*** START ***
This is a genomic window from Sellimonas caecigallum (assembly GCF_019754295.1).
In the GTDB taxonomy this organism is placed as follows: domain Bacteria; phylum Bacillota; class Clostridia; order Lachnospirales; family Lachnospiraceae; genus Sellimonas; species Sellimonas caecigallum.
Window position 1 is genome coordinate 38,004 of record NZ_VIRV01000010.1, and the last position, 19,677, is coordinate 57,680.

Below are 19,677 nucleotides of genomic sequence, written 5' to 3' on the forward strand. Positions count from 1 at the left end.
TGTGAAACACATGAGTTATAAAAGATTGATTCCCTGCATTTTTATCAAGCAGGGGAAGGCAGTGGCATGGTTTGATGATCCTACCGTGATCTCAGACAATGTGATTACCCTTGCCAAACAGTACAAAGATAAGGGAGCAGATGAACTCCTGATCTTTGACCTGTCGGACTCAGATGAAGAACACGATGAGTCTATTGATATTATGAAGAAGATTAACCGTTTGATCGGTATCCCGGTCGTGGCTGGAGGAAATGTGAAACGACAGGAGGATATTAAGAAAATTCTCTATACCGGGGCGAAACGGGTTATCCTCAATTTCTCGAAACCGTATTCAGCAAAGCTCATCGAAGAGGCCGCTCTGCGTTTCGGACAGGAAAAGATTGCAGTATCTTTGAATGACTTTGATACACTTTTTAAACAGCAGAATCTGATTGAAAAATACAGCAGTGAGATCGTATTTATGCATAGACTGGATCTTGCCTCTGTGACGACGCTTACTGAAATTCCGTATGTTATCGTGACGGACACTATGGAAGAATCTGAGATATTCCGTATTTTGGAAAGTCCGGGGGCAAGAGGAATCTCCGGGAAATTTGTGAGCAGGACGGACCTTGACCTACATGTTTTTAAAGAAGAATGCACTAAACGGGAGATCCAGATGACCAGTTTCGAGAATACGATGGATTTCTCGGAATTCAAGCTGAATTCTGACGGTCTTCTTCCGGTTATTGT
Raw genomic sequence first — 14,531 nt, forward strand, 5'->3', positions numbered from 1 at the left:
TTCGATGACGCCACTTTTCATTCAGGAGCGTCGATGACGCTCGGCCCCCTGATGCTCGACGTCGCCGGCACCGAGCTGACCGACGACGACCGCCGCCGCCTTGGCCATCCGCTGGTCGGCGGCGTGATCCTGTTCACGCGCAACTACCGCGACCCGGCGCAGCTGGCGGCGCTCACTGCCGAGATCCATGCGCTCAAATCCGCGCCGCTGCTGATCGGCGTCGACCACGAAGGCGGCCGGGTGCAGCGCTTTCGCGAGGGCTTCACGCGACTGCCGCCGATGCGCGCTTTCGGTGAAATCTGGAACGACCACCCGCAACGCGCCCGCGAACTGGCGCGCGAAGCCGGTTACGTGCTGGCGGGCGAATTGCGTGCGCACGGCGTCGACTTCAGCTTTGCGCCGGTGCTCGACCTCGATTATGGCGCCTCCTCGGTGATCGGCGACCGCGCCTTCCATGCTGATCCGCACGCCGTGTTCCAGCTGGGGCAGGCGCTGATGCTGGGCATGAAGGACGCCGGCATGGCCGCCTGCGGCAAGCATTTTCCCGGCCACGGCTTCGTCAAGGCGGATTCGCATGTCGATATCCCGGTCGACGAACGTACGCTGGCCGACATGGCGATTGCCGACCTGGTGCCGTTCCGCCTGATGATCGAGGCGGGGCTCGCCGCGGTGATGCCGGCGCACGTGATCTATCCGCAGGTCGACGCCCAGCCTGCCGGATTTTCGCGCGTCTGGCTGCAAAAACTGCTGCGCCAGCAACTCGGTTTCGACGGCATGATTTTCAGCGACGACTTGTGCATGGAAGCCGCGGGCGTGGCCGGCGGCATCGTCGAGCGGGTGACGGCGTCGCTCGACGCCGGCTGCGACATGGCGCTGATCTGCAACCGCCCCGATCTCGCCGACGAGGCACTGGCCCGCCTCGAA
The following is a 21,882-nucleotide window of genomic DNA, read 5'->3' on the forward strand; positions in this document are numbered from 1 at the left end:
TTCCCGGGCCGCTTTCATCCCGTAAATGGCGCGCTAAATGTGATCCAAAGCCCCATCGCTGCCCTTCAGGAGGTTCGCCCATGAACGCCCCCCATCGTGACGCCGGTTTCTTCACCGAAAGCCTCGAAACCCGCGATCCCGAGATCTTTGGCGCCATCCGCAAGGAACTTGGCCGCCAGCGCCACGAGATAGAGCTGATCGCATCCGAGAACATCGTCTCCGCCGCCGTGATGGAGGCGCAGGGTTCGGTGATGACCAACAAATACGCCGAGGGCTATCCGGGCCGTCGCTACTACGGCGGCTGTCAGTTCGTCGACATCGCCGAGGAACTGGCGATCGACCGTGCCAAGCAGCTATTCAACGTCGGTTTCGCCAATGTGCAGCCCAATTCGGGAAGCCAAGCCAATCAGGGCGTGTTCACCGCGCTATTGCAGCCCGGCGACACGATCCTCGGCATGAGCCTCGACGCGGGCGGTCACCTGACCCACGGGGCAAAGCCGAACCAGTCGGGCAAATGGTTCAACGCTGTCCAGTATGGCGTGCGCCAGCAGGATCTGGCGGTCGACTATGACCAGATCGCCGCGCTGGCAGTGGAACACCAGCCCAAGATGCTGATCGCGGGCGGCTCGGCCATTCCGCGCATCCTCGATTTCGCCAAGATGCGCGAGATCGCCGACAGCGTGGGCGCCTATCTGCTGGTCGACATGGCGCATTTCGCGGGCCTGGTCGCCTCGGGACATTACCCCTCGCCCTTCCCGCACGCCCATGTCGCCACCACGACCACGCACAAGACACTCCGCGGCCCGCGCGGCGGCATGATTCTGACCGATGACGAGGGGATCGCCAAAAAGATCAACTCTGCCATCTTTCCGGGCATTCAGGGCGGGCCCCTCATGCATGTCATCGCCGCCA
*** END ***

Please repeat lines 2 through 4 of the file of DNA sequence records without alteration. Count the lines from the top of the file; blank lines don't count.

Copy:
In the GTDB taxonomy this organism is placed as follows: domain Bacteria; phylum Bacillota; class Clostridia; order Lachnospirales; family Lachnospiraceae; genus Sellimonas; species Sellimonas caecigallum.
Window position 1 is genome coordinate 38,004 of record NZ_VIRV01000010.1, and the last position, 19,677, is coordinate 57,680.

Below are 19,677 nucleotides of genomic sequence, written 5' to 3' on the forward strand. Positions count from 1 at the left end.